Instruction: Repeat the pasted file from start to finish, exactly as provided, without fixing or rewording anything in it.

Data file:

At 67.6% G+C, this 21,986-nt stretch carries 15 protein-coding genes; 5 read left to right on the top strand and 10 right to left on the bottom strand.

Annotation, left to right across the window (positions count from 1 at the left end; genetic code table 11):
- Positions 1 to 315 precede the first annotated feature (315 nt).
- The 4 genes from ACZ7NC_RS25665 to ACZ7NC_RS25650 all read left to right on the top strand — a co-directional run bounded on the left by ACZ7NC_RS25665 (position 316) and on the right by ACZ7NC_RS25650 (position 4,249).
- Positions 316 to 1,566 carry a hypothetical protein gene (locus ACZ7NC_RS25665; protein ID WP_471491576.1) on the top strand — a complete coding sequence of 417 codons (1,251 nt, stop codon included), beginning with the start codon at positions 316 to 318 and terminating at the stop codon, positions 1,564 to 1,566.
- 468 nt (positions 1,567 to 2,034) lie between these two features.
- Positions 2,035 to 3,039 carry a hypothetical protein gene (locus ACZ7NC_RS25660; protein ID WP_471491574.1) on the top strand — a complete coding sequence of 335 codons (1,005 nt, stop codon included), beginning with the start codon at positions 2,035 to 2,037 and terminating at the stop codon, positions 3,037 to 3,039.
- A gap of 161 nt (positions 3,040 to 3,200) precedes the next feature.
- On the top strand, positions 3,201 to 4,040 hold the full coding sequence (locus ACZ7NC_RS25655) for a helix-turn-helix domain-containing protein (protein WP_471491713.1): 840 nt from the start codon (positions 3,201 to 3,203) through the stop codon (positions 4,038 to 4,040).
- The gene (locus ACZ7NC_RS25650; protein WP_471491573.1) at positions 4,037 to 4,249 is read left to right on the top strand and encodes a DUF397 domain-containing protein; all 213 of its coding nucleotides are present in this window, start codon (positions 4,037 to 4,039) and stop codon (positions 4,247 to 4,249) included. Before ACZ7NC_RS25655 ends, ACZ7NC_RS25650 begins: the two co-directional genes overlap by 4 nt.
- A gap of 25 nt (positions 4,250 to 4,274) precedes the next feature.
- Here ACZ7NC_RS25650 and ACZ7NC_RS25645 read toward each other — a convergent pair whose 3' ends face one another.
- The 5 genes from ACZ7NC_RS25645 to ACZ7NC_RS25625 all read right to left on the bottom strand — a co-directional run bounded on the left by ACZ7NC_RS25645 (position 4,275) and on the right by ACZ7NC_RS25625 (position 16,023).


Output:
At 67.6% G+C, this 21,986-nt stretch carries 15 protein-coding genes; 5 read left to right on the top strand and 10 right to left on the bottom strand.

Annotation, left to right across the window (positions count from 1 at the left end; genetic code table 11):
- Positions 1 to 315 precede the first annotated feature (315 nt).
- The 4 genes from ACZ7NC_RS25665 to ACZ7NC_RS25650 all read left to right on the top strand — a co-directional run bounded on the left by ACZ7NC_RS25665 (position 316) and on the right by ACZ7NC_RS25650 (position 4,249).
- Positions 316 to 1,566 carry a hypothetical protein gene (locus ACZ7NC_RS25665; protein ID WP_471491576.1) on the top strand — a complete coding sequence of 417 codons (1,251 nt, stop codon included), beginning with the start codon at positions 316 to 318 and terminating at the stop codon, positions 1,564 to 1,566.
- 468 nt (positions 1,567 to 2,034) lie between these two features.
- Positions 2,035 to 3,039 carry a hypothetical protein gene (locus ACZ7NC_RS25660; protein ID WP_471491574.1) on the top strand — a complete coding sequence of 335 codons (1,005 nt, stop codon included), beginning with the start codon at positions 2,035 to 2,037 and terminating at the stop codon, positions 3,037 to 3,039.
- A gap of 161 nt (positions 3,040 to 3,200) precedes the next feature.
- On the top strand, positions 3,201 to 4,040 hold the full coding sequence (locus ACZ7NC_RS25655) for a helix-turn-helix domain-containing protein (protein WP_471491713.1): 840 nt from the start codon (positions 3,201 to 3,203) through the stop codon (positions 4,038 to 4,040).
- The gene (locus ACZ7NC_RS25650; protein WP_471491573.1) at positions 4,037 to 4,249 is read left to right on the top strand and encodes a DUF397 domain-containing protein; all 213 of its coding nucleotides are present in this window, start codon (positions 4,037 to 4,039) and stop codon (positions 4,247 to 4,249) included. Before ACZ7NC_RS25655 ends, ACZ7NC_RS25650 begins: the two co-directional genes overlap by 4 nt.
- A gap of 25 nt (positions 4,250 to 4,274) precedes the next feature.
- Here ACZ7NC_RS25650 and ACZ7NC_RS25645 read toward each other — a convergent pair whose 3' ends face one another.
- The 5 genes from ACZ7NC_RS25645 to ACZ7NC_RS25625 all read right to left on the bottom strand — a co-directional run bounded on the left by ACZ7NC_RS25645 (position 4,275) and on the right by ACZ7NC_RS25625 (position 16,023).